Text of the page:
As for the grub at Brasserie, I have eaten here for all three meal occasions and they are consistently sub-wow. More on par with solid hotel cuisine and that’s sort of how the menu reads, loaded with those hotel staples you know and love, like bagels and lox, eggs benny, a burger, crab cakes, etc… All very French dishes as you might expect from the name “Brasserie.” KIDDING! And this is exactly my point. They try to be too many things to too many people, like a hotel. But a hotel does it out of necessity. Plus, what’s especially bizarre about this menu decision is that they are located in midtown, amidst droves of hotel restaurants, so why in the hell they would serve up a bunch of me too’s is beyond me. Sure, Brasserie also has tons of truly French options as well, from steak frites to onion soup, to a croque madame, but none of them are outstanding either. All as middle of the road as the double line itself.

3 teeth

Vin Sur Vingt

1140 Broadway New York, NY 10001(646) 922-7700vinsur20nyc.com

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Apparently the name means “Wine on Twenty” in French, but considering it’s on Broadway and 26th either the owners are very bad at counting or it’s a play on words that also means “top notch.”

Well, top notch might be a bit of a reach, but Vin is most certainly worth the visit. Cute and cozy in size, it feels like something you might stumble upon on one of Paris’ cobbled backstreets. The waiters are authentically French, without being authentically rude, which is also a nice plus. And as for the menu, it’s very reasonably priced (rare in New York), but it’s also very catered toward smaller bites to be enjoyed along side a glass of wine, so if you’re craving a feast you will be sorely disappointed. The food, however, will not disappoint.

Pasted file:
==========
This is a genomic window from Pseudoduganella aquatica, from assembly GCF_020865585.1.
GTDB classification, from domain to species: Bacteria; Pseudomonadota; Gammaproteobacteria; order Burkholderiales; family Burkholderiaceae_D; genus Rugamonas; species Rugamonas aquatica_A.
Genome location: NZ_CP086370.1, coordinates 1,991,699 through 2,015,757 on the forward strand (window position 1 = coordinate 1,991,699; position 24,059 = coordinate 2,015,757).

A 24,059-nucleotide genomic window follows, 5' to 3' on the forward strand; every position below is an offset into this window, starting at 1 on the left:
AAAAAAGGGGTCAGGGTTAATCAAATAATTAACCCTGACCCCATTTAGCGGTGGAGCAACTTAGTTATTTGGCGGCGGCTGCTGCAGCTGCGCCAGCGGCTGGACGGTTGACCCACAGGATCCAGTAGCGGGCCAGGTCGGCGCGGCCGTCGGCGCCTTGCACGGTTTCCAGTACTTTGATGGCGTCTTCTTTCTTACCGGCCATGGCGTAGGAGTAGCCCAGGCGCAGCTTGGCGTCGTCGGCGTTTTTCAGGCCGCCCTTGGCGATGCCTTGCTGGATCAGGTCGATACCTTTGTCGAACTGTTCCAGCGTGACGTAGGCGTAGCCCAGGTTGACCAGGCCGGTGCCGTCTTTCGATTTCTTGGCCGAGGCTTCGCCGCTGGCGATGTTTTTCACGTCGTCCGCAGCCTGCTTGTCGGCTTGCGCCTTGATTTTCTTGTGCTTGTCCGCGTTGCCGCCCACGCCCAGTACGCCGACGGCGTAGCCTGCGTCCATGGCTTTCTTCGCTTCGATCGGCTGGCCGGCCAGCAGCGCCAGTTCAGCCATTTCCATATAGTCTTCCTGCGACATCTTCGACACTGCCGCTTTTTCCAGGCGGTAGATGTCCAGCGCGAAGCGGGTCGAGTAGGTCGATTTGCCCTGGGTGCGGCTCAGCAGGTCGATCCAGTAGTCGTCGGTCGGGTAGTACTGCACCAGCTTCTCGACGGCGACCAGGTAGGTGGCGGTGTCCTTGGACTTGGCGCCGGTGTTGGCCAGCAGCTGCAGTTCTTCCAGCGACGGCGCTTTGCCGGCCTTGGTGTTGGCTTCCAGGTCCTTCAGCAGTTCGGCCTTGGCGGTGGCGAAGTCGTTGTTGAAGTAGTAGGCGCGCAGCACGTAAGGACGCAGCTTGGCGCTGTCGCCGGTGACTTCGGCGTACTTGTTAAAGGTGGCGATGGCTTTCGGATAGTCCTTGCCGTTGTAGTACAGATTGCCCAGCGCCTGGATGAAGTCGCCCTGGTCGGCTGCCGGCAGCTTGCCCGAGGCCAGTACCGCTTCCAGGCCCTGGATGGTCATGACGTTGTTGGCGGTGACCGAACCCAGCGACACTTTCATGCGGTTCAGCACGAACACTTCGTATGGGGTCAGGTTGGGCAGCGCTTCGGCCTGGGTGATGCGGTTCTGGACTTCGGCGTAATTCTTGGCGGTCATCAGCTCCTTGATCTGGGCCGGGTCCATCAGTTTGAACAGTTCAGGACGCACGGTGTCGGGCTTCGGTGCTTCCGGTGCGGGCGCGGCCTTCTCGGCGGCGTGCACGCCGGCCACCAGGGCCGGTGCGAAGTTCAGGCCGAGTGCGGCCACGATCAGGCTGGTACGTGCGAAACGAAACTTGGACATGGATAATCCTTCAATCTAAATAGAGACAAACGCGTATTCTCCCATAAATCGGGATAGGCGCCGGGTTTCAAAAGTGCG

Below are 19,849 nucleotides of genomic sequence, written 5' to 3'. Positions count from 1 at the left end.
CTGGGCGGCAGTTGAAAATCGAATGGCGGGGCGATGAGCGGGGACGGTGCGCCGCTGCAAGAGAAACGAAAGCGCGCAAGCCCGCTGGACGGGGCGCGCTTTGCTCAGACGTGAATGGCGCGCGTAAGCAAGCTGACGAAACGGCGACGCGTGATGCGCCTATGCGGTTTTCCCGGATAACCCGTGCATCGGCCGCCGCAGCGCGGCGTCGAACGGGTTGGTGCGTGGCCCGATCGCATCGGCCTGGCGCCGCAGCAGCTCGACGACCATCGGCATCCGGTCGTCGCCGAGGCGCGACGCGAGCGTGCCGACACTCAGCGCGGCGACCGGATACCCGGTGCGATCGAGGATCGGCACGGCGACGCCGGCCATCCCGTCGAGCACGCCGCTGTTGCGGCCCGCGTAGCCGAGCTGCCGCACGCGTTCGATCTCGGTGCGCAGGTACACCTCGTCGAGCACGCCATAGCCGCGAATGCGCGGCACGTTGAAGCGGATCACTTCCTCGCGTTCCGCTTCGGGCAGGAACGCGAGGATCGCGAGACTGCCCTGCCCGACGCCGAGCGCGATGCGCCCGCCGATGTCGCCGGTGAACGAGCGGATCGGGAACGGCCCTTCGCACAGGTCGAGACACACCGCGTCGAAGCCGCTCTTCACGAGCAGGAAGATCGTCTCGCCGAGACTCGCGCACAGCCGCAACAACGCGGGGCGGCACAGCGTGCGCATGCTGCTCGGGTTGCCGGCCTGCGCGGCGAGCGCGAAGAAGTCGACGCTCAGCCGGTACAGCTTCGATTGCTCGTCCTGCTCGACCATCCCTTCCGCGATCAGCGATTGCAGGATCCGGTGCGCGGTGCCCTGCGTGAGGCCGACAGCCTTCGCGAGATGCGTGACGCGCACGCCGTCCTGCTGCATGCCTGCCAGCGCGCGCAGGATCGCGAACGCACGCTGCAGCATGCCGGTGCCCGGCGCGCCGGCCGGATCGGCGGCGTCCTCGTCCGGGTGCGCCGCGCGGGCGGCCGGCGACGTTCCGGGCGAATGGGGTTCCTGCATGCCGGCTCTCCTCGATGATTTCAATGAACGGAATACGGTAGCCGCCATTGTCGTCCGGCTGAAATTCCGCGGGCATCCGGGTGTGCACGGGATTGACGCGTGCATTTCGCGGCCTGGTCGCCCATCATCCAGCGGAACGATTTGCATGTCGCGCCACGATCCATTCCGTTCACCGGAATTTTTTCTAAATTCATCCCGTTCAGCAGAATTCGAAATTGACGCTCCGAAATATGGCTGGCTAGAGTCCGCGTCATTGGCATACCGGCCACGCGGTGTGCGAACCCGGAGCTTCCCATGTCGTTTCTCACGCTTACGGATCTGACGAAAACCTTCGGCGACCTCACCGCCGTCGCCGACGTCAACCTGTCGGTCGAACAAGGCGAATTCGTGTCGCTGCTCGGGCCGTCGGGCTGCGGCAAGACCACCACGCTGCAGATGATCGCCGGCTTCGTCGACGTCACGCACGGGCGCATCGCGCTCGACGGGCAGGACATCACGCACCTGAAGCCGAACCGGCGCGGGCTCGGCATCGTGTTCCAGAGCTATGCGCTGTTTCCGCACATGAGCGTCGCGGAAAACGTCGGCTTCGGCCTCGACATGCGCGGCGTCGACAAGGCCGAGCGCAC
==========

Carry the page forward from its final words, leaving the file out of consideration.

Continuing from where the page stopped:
Classics like French onion soup, nicoise salad and tart tatin were all very strong. As good or better than many of its peers in the city.

Another strong dish was the duck tartine with marmalade. So tres bon (very good) it was enough to make Paddington Bear swoon for a nibble.

The only miss were the oysters of all things. One was served chipped, with bits of shell all over the mollusk and another tasted VERY fishy, which is a big no-no in oyster land. Fortunately I didn’t get sick. Won’t being risking it again here, especially when you’ve got L&W Oyster CO. right around the corner serving up dreams on the half-shell. But oysters aside, Vin is still a win.

3 teeth

Aureole

Mandalay Bay Resort & Casino • 3950 S Las Vegas Blvd. Las Vegas, NV 89119(702) 632-7401charliepalmer.com

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About 10 years ago the wife and I ate at the original in New York and while it was good, I still recall that it didn’t live up to the hype. Well, 2000 miles away and 3650 days later, it still doesn’t.

Sure, it has its moments- well, two really. The first being the wine. No, not the gigantic 40 foot wine tower in the center of the restaurant, complete with wine angels soaring into the sky on ropes to fetch your bottle- because in Vegas, why simply just step into a wine cellar to fetch it? But that’s not what I was getting at. We were an extremely large party and the Cabernet they served us was excellent. So kudos for not giving us the crap stuff, which so often happens at large functions.

The other major win was the French Onion Soup. Made with foie gras, truffles and gruyere. I mean, if a restaurant can’t stick the landing with that line up, it might as well close its doors. You want this. Trust me.

The filet mignon with bleu cheese, however was just okay. Slightly over medium rare and a bit salty. Yet, somehow still better than the salmon entrée, which, while cooked perfectly was very lacking in wow.

To finish, Aureole really let things slide on the molten chocolate cake which was far from molten. Basically just chocolate cake. They should hop a flight to LA and eat at Sushi Roku to learn how it’s done.

The other dessert, however, was pretty good for what it was, a piña colada brulee. Which is a nice way of saying pudding. Made with pineapple and shaved, dried coconut. A solid good, but apart from bread pudding, I’m not the biggest pudding guy. Apologies to Bill Cosby.

3 teeth